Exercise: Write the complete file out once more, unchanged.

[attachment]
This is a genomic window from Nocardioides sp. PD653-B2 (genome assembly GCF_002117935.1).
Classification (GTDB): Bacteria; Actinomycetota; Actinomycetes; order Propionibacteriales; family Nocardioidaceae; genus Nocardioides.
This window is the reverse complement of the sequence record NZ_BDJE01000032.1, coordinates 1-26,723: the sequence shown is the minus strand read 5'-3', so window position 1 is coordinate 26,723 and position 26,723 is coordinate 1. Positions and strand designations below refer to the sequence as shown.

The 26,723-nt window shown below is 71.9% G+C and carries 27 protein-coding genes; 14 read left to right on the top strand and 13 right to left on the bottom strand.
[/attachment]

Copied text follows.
This is a genomic window from Nocardioides sp. PD653-B2 (genome assembly GCF_002117935.1).
Classification (GTDB): Bacteria; Actinomycetota; Actinomycetes; order Propionibacteriales; family Nocardioidaceae; genus Nocardioides.
This window is the reverse complement of the sequence record NZ_BDJE01000032.1, coordinates 1-26,723: the sequence shown is the minus strand read 5'-3', so window position 1 is coordinate 26,723 and position 26,723 is coordinate 1. Positions and strand designations below refer to the sequence as shown.

The 26,723-nt window shown below is 71.9% G+C and carries 27 protein-coding genes; 14 read left to right on the top strand and 13 right to left on the bottom strand.